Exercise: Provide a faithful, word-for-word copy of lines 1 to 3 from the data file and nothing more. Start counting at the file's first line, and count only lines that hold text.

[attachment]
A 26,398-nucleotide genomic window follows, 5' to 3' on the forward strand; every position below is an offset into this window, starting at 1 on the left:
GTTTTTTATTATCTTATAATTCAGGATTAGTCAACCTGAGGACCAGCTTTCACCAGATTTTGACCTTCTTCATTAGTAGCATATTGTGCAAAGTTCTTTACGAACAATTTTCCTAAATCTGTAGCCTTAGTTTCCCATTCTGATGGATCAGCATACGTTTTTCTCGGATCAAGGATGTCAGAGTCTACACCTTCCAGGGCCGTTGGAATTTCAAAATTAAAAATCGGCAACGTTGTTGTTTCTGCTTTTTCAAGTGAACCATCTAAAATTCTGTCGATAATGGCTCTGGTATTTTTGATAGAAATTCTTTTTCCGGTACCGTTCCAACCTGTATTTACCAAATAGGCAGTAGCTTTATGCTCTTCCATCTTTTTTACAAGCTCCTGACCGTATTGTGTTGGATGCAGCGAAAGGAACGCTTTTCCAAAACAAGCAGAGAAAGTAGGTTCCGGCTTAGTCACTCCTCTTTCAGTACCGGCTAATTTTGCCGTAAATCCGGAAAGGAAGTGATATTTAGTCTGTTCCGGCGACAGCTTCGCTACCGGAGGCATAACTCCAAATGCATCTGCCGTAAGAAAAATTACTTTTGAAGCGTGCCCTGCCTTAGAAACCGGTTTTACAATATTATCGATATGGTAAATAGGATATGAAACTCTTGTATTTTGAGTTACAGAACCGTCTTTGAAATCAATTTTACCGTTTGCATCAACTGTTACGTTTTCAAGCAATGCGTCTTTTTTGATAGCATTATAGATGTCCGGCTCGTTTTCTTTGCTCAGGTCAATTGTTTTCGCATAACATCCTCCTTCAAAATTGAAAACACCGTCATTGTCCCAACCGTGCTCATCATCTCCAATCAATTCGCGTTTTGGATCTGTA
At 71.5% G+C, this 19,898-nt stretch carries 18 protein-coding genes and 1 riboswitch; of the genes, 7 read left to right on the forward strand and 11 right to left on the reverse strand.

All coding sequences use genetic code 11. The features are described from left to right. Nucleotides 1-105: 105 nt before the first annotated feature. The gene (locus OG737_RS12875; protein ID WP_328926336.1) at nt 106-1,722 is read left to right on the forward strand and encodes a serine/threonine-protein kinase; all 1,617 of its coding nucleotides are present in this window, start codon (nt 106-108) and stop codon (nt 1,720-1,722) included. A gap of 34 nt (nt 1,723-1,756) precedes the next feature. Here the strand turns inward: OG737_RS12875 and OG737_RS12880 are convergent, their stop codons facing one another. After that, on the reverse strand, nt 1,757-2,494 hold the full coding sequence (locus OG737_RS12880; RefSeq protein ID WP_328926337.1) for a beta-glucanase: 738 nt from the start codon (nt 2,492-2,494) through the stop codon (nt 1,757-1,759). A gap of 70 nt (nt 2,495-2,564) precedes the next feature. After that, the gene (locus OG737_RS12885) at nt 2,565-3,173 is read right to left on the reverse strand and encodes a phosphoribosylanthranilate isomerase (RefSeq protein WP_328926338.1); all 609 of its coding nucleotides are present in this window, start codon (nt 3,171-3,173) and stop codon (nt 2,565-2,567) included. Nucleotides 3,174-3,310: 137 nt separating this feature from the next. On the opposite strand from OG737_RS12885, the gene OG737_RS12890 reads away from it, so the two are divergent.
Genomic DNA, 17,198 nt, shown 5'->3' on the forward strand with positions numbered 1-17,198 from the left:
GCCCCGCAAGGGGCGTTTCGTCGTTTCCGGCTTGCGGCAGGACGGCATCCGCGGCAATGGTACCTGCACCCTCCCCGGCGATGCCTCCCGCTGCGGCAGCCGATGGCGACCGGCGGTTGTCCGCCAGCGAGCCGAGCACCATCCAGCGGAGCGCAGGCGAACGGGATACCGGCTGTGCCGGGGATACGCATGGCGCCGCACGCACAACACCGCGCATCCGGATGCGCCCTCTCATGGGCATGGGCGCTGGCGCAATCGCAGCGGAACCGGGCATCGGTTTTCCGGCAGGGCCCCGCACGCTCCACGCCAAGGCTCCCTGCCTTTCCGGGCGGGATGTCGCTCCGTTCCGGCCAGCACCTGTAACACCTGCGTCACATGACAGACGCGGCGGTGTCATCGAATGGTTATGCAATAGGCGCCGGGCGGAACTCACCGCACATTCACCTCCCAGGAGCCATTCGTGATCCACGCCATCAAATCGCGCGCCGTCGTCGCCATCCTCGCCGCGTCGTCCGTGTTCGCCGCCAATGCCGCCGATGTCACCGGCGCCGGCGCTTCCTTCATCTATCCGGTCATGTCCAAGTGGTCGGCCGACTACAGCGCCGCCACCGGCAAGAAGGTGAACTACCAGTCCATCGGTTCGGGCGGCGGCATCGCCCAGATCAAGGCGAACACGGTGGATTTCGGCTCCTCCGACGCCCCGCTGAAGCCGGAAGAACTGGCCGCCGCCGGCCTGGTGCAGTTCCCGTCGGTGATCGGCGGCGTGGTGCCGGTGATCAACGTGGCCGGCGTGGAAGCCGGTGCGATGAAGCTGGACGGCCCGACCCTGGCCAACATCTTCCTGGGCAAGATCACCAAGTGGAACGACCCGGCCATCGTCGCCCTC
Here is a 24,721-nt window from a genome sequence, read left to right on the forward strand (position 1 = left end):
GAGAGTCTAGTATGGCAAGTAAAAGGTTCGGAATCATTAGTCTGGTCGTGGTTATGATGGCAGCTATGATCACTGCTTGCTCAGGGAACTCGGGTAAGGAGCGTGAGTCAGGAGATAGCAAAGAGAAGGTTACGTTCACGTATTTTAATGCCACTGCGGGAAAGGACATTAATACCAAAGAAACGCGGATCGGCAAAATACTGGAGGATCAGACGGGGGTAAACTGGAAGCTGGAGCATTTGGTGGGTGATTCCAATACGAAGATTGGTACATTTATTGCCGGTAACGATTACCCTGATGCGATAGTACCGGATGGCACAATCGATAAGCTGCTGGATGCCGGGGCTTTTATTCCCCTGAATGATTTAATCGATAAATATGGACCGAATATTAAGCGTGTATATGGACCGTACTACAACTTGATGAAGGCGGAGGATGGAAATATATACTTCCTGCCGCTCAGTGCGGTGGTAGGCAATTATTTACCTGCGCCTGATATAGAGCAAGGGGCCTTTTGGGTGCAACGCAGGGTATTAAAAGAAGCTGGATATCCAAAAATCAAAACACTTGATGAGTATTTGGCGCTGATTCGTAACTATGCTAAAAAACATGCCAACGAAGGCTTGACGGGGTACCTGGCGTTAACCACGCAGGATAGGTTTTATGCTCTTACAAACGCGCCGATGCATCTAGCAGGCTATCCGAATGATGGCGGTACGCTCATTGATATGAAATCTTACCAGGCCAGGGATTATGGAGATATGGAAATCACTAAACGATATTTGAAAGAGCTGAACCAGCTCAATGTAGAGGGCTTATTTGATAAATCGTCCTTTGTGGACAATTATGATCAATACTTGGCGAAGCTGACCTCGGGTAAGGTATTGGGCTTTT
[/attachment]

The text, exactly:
A 26,398-nucleotide genomic window follows, 5' to 3' on the forward strand; every position below is an offset into this window, starting at 1 on the left:
GTTTTTTATTATCTTATAATTCAGGATTAGTCAACCTGAGGACCAGCTTTCACCAGATTTTGACCTTCTTCATTAGTAGCATATTGTGCAAAGTTCTTTACGAACAATTTTCCTAAATCTGTAGCCTTAGTTTCCCATTCTGATGGATCAGCATACGTTTTTCTCGGATCAAGGATGTCAGAGTCTACACCTTCCAGGGCCGTTGGAATTTCAAAATTAAAAATCGGCAACGTTGTTGTTTCTGCTTTTTCAAGTGAACCATCTAAAATTCTGTCGATAATGGCTCTGGTATTTTTGATAGAAATTCTTTTTCCGGTACCGTTCCAACCTGTATTTACCAAATAGGCAGTAGCTTTATGCTCTTCCATCTTTTTTACAAGCTCCTGACCGTATTGTGTTGGATGCAGCGAAAGGAACGCTTTTCCAAAACAAGCAGAGAAAGTAGGTTCCGGCTTAGTCACTCCTCTTTCAGTACCGGCTAATTTTGCCGTAAATCCGGAAAGGAAGTGATATTTAGTCTGTTCCGGCGACAGCTTCGCTACCGGAGGCATAACTCCAAATGCATCTGCCGTAAGAAAAATTACTTTTGAAGCGTGCCCTGCCTTAGAAACCGGTTTTACAATATTATCGATATGGTAAATAGGATATGAAACTCTTGTATTTTGAGTTACAGAACCGTCTTTGAAATCAATTTTACCGTTTGCATCAACTGTTACGTTTTCAAGCAATGCGTCTTTTTTGATAGCATTATAGATGTCCGGCTCGTTTTCTTTGCTCAGGTCAATTGTTTTCGCATAACATCCTCCTTCAAAATTGAAAACACCGTCATTGTCCCAACCGTGCTCATCATCTCCAATCAATTCGCGTTTTGGATCTGTA
At 71.5% G+C, this 19,898-nt stretch carries 18 protein-coding genes and 1 riboswitch; of the genes, 7 read left to right on the forward strand and 11 right to left on the reverse strand.